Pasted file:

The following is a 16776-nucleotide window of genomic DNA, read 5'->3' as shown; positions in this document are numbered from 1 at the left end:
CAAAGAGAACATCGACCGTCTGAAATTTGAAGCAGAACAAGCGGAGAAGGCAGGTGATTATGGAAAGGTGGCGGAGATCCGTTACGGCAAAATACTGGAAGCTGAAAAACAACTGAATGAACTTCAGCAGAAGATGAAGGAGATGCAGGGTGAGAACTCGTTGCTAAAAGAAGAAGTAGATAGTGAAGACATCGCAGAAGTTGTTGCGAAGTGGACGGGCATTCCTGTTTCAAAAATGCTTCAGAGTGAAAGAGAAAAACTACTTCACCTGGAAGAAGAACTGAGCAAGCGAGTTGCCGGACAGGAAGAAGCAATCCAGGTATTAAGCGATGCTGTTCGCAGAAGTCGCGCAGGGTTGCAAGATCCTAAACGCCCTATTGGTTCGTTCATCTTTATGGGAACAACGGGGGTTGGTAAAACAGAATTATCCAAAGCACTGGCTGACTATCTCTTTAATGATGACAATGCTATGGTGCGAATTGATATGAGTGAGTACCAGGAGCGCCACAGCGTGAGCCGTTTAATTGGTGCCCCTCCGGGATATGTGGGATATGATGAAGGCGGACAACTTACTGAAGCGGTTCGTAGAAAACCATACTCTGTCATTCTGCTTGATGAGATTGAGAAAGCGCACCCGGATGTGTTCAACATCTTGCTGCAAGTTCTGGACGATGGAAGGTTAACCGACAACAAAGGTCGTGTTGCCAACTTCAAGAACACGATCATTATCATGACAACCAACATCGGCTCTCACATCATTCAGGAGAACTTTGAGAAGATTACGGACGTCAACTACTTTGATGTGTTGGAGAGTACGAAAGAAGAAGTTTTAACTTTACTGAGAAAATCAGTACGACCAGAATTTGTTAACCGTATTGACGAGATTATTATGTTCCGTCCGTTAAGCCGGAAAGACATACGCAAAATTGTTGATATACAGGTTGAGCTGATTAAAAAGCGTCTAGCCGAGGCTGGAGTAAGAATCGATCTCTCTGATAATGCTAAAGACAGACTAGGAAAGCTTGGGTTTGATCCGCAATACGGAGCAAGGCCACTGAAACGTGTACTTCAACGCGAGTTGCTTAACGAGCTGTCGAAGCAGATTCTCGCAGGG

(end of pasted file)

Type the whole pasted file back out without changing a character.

The following is a 16776-nucleotide window of genomic DNA, read 5'->3' as shown; positions in this document are numbered from 1 at the left end:
CAAAGAGAACATCGACCGTCTGAAATTTGAAGCAGAACAAGCGGAGAAGGCAGGTGATTATGGAAAGGTGGCGGAGATCCGTTACGGCAAAATACTGGAAGCTGAAAAACAACTGAATGAACTTCAGCAGAAGATGAAGGAGATGCAGGGTGAGAACTCGTTGCTAAAAGAAGAAGTAGATAGTGAAGACATCGCAGAAGTTGTTGCGAAGTGGACGGGCATTCCTGTTTCAAAAATGCTTCAGAGTGAAAGAGAAAAACTACTTCACCTGGAAGAAGAACTGAGCAAGCGAGTTGCCGGACAGGAAGAAGCAATCCAGGTATTAAGCGATGCTGTTCGCAGAAGTCGCGCAGGGTTGCAAGATCCTAAACGCCCTATTGGTTCGTTCATCTTTATGGGAACAACGGGGGTTGGTAAAACAGAATTATCCAAAGCACTGGCTGACTATCTCTTTAATGATGACAATGCTATGGTGCGAATTGATATGAGTGAGTACCAGGAGCGCCACAGCGTGAGCCGTTTAATTGGTGCCCCTCCGGGATATGTGGGATATGATGAAGGCGGACAACTTACTGAAGCGGTTCGTAGAAAACCATACTCTGTCATTCTGCTTGATGAGATTGAGAAAGCGCACCCGGATGTGTTCAACATCTTGCTGCAAGTTCTGGACGATGGAAGGTTAACCGACAACAAAGGTCGTGTTGCCAACTTCAAGAACACGATCATTATCATGACAACCAACATCGGCTCTCACATCATTCAGGAGAACTTTGAGAAGATTACGGACGTCAACTACTTTGATGTGTTGGAGAGTACGAAAGAAGAAGTTTTAACTTTACTGAGAAAATCAGTACGACCAGAATTTGTTAACCGTATTGACGAGATTATTATGTTCCGTCCGTTAAGCCGGAAAGACATACGCAAAATTGTTGATATACAGGTTGAGCTGATTAAAAAGCGTCTAGCCGAGGCTGGAGTAAGAATCGATCTCTCTGATAATGCTAAAGACAGACTAGGAAAGCTTGGGTTTGATCCGCAATACGGAGCAAGGCCACTGAAACGTGTACTTCAACGCGAGTTGCTTAACGAGCTGTCGAAGCAGATTCTCGCAGGG